The fire danger in the forests surrounding Maple Ridge forests is now officially extreme.
On Monday, the B.C. Wildfire Service changed the fire danger rating at the UBC Malcolm Knapp Research Forest in Maple Ridge from high to extreme, meaning “extremely dry forest fuels and the fire risk is very serious. New fires will start easily, spread rapidly, and challenge fire suppression efforts.”
The majority of B.C. is now under an extreme fire hazard rating.
Paul Lawson, the director of the research forest, noted that even parking a vehicle on dry grass could cause ignition in the present conditions.
”The forest is extremely dry and even a spark could cause a major fire. All of our operational woods activity is now shut down,” said Lawson. “We have been under a campfire ban for several weeks already.”
The scenic trails through the forest are popular with hikers, but the risk of human activity causing a forest fire could close the park to them.
“We are not closed to the public, as of yet, but unless there is rain over the weekend we will likely close the forest to public access early next week,” said Lawson
“We have not yet reached the levels of fire hazard that we observed in 2017, but we are not far from it.”
He noted the forest generally sees at least one fire each year, and there were six in 2003. In 1971, there was a large fire that burned approximately 70 hectares.
Lawson urged the public to be extremely careful with smoking materials and with any tool or device that can cause a spark.
There are two pickups equipped with water tanks ready to respond to any fires at the forest, and Lawson noted these usually occur on the forests boundaries with residential developments.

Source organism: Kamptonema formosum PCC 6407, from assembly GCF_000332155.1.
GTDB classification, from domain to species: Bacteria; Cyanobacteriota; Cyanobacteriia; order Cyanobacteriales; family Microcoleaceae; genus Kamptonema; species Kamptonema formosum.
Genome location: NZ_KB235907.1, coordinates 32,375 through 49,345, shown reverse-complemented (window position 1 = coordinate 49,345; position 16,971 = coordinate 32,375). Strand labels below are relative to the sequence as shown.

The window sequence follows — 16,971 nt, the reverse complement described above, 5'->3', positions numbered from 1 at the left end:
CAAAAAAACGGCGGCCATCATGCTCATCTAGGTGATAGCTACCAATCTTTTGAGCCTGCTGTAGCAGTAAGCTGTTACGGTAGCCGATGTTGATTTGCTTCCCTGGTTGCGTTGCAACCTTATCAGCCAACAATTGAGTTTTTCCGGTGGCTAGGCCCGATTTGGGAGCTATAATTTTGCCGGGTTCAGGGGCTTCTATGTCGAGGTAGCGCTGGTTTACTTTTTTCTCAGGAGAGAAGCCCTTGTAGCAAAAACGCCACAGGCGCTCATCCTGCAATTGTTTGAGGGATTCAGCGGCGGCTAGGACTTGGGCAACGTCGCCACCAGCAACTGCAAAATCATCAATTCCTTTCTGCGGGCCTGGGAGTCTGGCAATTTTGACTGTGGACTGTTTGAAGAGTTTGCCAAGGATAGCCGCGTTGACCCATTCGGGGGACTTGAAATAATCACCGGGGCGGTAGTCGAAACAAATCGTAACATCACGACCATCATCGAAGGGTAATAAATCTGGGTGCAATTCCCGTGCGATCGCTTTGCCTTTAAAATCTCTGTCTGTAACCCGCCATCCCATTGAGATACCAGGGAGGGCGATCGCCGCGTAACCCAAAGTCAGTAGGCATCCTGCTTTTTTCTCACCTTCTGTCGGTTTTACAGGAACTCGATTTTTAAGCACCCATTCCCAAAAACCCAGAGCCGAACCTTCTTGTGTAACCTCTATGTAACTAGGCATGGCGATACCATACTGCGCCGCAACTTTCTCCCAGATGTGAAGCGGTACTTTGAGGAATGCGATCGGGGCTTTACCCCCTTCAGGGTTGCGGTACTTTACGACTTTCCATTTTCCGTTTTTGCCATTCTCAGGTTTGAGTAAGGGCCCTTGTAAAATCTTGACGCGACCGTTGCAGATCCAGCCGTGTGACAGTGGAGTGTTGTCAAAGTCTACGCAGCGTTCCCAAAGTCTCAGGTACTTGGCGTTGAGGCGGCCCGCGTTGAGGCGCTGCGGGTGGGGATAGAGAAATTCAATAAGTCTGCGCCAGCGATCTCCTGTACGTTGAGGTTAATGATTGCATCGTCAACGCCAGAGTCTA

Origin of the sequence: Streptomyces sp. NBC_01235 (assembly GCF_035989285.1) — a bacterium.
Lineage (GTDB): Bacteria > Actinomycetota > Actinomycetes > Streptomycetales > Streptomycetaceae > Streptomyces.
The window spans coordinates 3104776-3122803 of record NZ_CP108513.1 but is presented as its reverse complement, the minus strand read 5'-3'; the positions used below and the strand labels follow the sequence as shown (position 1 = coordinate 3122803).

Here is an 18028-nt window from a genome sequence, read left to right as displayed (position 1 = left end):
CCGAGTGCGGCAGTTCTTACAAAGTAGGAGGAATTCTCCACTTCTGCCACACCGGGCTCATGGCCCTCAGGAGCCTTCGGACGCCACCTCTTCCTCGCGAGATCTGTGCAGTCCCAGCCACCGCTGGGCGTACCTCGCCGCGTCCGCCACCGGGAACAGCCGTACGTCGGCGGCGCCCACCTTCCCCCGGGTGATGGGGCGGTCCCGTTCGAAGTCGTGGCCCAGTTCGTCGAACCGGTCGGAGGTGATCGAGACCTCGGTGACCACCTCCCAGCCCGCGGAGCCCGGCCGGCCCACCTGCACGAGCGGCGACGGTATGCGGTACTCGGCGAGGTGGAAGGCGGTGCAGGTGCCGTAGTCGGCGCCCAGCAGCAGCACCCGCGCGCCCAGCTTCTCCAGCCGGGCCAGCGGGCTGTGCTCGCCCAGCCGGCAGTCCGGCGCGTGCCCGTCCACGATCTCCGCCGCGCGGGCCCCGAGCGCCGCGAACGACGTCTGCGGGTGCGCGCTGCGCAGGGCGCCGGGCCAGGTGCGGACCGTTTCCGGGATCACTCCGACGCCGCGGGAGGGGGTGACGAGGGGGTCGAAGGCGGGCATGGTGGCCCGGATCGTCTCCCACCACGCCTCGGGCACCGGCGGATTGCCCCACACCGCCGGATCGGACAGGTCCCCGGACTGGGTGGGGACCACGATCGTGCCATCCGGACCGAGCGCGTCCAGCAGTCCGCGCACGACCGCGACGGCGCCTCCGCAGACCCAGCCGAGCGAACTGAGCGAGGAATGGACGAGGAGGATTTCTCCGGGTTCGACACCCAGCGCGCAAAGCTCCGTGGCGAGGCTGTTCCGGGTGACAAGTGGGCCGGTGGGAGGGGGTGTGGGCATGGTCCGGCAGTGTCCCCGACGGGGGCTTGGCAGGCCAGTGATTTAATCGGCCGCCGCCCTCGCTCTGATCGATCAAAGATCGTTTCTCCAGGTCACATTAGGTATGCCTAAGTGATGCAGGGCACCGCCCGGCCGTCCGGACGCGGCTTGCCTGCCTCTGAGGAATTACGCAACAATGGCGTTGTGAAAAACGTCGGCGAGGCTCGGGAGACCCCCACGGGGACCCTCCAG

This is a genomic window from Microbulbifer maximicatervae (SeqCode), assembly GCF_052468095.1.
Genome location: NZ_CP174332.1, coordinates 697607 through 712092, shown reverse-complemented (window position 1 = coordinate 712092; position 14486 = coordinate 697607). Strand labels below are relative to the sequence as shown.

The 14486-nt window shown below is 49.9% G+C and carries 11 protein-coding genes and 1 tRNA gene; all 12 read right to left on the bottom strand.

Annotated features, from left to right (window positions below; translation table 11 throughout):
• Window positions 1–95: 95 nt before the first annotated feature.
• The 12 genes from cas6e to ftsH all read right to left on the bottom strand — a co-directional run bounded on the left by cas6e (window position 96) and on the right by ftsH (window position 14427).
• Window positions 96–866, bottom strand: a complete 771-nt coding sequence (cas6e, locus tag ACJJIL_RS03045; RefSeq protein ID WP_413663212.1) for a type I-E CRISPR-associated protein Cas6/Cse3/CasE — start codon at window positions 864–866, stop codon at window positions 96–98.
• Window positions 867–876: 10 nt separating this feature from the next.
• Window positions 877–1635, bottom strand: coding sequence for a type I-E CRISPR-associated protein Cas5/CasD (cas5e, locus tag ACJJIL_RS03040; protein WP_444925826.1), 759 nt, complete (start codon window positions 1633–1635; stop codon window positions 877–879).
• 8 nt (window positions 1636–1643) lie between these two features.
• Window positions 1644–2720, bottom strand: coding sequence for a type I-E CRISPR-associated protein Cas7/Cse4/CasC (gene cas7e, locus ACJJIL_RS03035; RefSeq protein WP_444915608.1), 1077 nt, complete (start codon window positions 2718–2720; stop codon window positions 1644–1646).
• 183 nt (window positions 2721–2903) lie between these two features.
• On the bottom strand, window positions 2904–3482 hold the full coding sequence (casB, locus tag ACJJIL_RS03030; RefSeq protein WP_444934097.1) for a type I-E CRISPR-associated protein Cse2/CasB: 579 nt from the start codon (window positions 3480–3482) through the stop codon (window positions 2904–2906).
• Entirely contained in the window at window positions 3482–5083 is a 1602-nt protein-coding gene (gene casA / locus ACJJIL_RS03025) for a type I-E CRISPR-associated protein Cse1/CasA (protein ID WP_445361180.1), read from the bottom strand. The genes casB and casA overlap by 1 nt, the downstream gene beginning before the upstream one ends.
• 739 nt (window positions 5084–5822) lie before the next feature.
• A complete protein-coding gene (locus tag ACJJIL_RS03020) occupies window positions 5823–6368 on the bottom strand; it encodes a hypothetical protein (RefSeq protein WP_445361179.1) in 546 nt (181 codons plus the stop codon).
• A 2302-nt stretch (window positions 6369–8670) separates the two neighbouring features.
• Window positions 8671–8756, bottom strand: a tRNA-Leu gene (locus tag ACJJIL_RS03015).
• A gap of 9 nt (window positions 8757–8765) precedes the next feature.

Pitt Meadows assistant Fire Chief Brad Perrie said his department has seen signs of carelessness, having responded to fires at Meadow Vale Shopping Centre and other areas because cigarettes have been thrown into landscaped areas and ignited bark mulch.
Perrie said given this carelessness, it is just lucky that a fire hasn’t broken out in the many rural areas that abut Pitt Meadows homes, such as in the Sheridan Hill area.
He said firefighters have also issued fines for people burning debris.
“People don’t realize how fast a fire can take off in these conditions,” he said. “We’ve been pretty fortunate, and I hope it continues.”
There is a year-round fire ban in Pitt Meadows, and a similar fire ban has been in place in Maple Ridge since July 31. This ban is consistent with similar bans put in place by BC Parks, MetroVan Parks and the BC Wildfire Service.
During the fire ban, only CSA-rated or ULC rated barbecues and cooking stoves that use briquettes or liquid fuel will be allowed, as long as the height of the flame is less than 15 cm and an adult remains in care and control of the appliance at all times. If using briquettes, they must be disposes of carefully in a proper receptacle.
No campfires or open burning will be permitted in any part of the city, including the open to burning area. Also prohibited are open fires that burn woody debris in outdoor stoves, the use of stoves and other portable campfire apparatuses that are not CSA-approved or ULC-approved, tiki torches, fireworks, firecrackers, sky lanterns, chimineas, burning barrels or burning cages of any size or description.
The prolonged hot and dry weather has maintained a high fire danger rating for nine consecutive days. Only a significant and extended rain event will have an impact on the fire danger rating.
Firefighters ask the public to be careful with smoking materials. Dispose of all cigarette butts and matches in proper receptacles and not on the ground, in bark mulch or in planters. In your vehicle, use an ashtray instead of tossing butts out the window.